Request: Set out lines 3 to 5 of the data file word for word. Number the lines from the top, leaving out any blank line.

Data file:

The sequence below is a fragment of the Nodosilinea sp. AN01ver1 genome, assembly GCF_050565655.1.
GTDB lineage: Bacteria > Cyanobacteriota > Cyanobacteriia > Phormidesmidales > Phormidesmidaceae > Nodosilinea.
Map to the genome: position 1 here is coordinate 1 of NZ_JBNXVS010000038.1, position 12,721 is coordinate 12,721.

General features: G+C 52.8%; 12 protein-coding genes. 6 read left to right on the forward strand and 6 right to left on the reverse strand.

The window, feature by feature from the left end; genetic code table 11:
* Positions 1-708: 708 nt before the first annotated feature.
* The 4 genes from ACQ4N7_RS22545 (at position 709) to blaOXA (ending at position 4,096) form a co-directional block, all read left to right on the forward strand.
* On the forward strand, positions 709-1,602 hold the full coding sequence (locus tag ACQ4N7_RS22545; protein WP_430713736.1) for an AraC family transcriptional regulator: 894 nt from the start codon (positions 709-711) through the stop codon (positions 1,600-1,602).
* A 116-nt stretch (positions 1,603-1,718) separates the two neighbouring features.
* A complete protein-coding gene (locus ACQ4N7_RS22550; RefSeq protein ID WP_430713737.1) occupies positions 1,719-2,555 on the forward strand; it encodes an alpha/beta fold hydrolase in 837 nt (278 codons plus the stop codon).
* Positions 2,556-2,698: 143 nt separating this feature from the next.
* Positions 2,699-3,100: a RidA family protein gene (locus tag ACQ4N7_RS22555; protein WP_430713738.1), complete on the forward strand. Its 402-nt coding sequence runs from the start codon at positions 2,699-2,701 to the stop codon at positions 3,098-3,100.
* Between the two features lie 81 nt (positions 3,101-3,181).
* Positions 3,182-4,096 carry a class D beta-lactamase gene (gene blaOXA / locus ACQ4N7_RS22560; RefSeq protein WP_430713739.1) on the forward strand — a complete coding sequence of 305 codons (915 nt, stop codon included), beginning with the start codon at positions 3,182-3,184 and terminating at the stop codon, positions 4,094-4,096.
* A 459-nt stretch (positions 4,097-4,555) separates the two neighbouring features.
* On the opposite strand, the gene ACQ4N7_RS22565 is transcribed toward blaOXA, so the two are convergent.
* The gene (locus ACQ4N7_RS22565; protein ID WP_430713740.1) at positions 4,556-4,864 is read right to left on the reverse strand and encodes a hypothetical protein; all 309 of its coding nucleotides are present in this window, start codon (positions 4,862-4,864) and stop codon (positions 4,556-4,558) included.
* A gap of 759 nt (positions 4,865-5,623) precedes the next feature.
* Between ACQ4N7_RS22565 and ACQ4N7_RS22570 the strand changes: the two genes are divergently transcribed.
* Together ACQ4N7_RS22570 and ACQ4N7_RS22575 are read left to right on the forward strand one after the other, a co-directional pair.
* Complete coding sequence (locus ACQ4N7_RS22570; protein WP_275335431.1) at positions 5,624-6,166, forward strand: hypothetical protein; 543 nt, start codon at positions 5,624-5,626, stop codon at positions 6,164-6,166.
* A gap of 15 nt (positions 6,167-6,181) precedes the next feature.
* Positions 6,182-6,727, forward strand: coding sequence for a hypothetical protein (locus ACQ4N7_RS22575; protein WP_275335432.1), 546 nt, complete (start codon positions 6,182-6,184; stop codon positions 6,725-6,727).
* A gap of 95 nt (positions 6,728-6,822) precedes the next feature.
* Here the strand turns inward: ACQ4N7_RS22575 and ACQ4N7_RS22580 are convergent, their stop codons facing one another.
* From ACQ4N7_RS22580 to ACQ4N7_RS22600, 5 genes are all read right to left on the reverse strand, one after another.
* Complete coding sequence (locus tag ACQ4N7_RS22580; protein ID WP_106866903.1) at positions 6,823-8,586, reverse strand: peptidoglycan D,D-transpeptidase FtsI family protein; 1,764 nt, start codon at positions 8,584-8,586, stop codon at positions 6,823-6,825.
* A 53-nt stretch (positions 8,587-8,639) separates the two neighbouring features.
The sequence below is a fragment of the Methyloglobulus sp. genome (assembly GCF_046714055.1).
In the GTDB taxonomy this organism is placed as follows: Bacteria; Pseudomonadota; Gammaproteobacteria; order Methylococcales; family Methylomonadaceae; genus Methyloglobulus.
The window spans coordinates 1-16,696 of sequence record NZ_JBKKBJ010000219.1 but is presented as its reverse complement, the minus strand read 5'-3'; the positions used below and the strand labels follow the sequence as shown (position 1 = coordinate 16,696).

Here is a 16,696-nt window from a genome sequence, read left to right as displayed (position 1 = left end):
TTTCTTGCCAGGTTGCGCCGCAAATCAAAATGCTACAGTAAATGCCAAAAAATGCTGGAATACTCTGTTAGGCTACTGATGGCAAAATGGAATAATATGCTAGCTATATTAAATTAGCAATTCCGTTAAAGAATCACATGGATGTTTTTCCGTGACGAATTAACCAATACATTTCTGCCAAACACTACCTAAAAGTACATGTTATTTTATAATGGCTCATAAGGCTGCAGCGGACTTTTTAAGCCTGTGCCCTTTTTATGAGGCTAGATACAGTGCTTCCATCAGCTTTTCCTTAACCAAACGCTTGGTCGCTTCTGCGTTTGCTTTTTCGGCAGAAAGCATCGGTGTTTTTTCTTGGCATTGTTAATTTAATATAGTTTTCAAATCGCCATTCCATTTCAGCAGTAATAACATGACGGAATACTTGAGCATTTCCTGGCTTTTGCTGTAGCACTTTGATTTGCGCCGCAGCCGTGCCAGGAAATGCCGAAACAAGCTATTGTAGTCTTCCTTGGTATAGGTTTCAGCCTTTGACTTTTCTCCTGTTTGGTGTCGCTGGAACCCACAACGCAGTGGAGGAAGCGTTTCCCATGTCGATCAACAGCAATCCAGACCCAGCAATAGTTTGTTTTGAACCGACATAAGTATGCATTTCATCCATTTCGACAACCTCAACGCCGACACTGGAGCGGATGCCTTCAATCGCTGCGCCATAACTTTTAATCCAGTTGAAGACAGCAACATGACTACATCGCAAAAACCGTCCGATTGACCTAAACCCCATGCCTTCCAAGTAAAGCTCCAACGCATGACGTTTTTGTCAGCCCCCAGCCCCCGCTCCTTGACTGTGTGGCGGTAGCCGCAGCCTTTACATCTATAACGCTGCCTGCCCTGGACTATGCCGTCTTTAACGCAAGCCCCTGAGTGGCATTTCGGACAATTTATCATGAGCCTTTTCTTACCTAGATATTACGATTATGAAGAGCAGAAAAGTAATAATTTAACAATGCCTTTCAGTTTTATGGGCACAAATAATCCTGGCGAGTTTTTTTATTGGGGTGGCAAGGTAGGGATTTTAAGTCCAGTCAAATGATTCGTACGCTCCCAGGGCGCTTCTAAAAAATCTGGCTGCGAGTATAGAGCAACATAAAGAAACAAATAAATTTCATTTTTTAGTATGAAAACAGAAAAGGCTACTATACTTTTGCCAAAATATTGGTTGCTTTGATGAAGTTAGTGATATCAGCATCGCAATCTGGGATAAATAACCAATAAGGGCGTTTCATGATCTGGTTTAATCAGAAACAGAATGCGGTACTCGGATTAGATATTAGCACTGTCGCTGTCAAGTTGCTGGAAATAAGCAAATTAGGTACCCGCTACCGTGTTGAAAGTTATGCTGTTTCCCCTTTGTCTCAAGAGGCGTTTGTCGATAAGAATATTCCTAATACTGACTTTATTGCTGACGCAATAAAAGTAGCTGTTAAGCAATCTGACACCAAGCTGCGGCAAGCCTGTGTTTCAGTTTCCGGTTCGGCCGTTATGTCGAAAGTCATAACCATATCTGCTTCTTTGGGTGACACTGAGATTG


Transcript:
Map to the genome: position 1 here is coordinate 1 of NZ_JBNXVS010000038.1, position 12,721 is coordinate 12,721.

General features: G+C 52.8%; 12 protein-coding genes. 6 read left to right on the forward strand and 6 right to left on the reverse strand.

The window, feature by feature from the left end; genetic code table 11: